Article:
Book Report XV: Schwarz. Deutsch. Weiblich.

Hand holding Scwharz. Deutsch. Weiblich. book by Natasha Kelly in front of Odradek Bookstore in Berlin Schöneberg 

If you live in Germany, Schwarz Deutsch Weiblich is a must-read. Natasha Kelly gives a fantastic celebration of Black German women through history, along with primers on intersectionality within Germany's unique historical context.

Kelly grew up in Germany without examples of Black German women around her. With Schwarz. Deutsch. Weiblich, her first goal is to introduce Black women in the German-speaking world to their ancestors: the Black women who have been a part of German history for hundreds of years. Her second aim is to convince white audiences that gender can never be separated from race and class, so our feminisms can accomplish more than just gender equality for white people.

A note on my language, as I mirror Kelly’s style choices from the book: Black is capitalised, to clarify that we are speaking about a self-determined identity, not skin color. White is italicised to flag its socio-political status as the social norm.

It’s fundamental that white feminists in Germany understand the realities of intersectionality. Calling for “equal pay for equal work” doesn’t change the racist, patriarchal, and capitalist structures around that work. It’s always important for us to ask: will replacing a white man at the top for a white woman at the top do much for Black women? Or will the only people who benefit be white women?

The Book

I love history books that explain the zeitgeist through personal stories. This book is a balance of social commentary, personal memoir, and treatise on Black German Womanhood. Meticulously researched, Kelly profiles historical and contemporary figures, giving readers glimpses into the lives of extraordinary and ordinary people. It’s heavy thematically, but broken into shorter chapters that are easy to read (in German) and process slowly.

What is intersectionality?

The big idea of the book is intersectionality. Coined by American legal professor and leading scholar of critical race theory Kimberlé Crenshaw, intersectionality explains how multiple aspects of identity combine into distinctly separate systems of oppression. Simply put, the sum is greater than its parts; a Black trans* woman faces oppressions and obstacles that are unique from those who are Black and cisgender, and from those who are not Black and trans*. There are many layers of socio-political identity; for example: race, gender, sexuality, class, nationality, ability.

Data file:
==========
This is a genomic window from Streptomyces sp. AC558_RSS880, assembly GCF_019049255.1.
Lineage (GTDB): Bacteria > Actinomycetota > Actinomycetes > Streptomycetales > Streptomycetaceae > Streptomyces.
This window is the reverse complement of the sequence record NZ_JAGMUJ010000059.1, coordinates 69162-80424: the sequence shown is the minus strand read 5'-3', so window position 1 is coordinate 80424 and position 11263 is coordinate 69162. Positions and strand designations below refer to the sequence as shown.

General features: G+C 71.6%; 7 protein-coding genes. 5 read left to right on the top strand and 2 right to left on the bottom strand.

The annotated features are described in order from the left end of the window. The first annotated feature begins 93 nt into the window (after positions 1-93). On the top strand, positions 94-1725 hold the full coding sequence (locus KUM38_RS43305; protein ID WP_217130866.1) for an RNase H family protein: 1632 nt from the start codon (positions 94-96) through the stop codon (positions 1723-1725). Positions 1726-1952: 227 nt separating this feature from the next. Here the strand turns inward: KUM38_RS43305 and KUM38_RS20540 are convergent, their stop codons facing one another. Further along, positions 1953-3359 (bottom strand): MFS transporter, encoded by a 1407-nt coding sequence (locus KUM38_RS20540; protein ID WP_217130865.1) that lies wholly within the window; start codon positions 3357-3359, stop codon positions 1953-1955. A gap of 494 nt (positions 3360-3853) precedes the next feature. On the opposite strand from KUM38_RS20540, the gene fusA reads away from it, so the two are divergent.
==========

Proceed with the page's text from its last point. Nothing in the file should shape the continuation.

“Based on its own specific racist history, Germany can be described as a nation in search of a new culture. A culture that must be decolonialized.”

Stolpersteine Berlin Gaudystr. Ludwig M'bebe Mpessa und Erika Emilie Mpessa (geb. Diek)Stolpersteine for Ludwig M'bebe Mpessa und Erika Emilie Mpessa (geb. Diek) at Gaudystr. 5 in Berlin-Prenzlauer Berg.

The book introduces characters from all over German-speaking Europe, but I particularly enjoyed learning so much about Berlin. Did you know that there are Stolpersteins to memorialise at least one Black family murdered by the National Socialists?

Many streets here in Berlin are named after leaders from colonial history, and derogatory names for Black people. Movements to change Mitte’s M*-Straße to honor Anton Wilhelm Amo, a philosopher, face over 30 legal objections to the name change! Luckily, community organisers have had other successes renaming streets to honor the leaders of independence movements in former German colonies and leaders of Black resistance in Germany: Lucy Lameck, Anna Mungunda, May Ayim, Audre Lorde. Cornelius Fredericks, and Rudolf Duala Manga Bell. To learn more about Berlin’s colonial history, I highly recommend a tour with Decolonial City Tours!

Further Reading

For those interested in learning more about Black identity and history in Germany, I highly recommend starting with the foundational collection of texts Farbe Bekennen from Orlanda Verlag (there is an English translation). If you read German, I also recommend Ein Niederbayer im Senegal, a memoir written by Charles Huber, an actor and one of Germany’s first Black members of the Bundestag. Black Heroes from Jacoby Stuart is also great for younger audiences (we reviewed it here).


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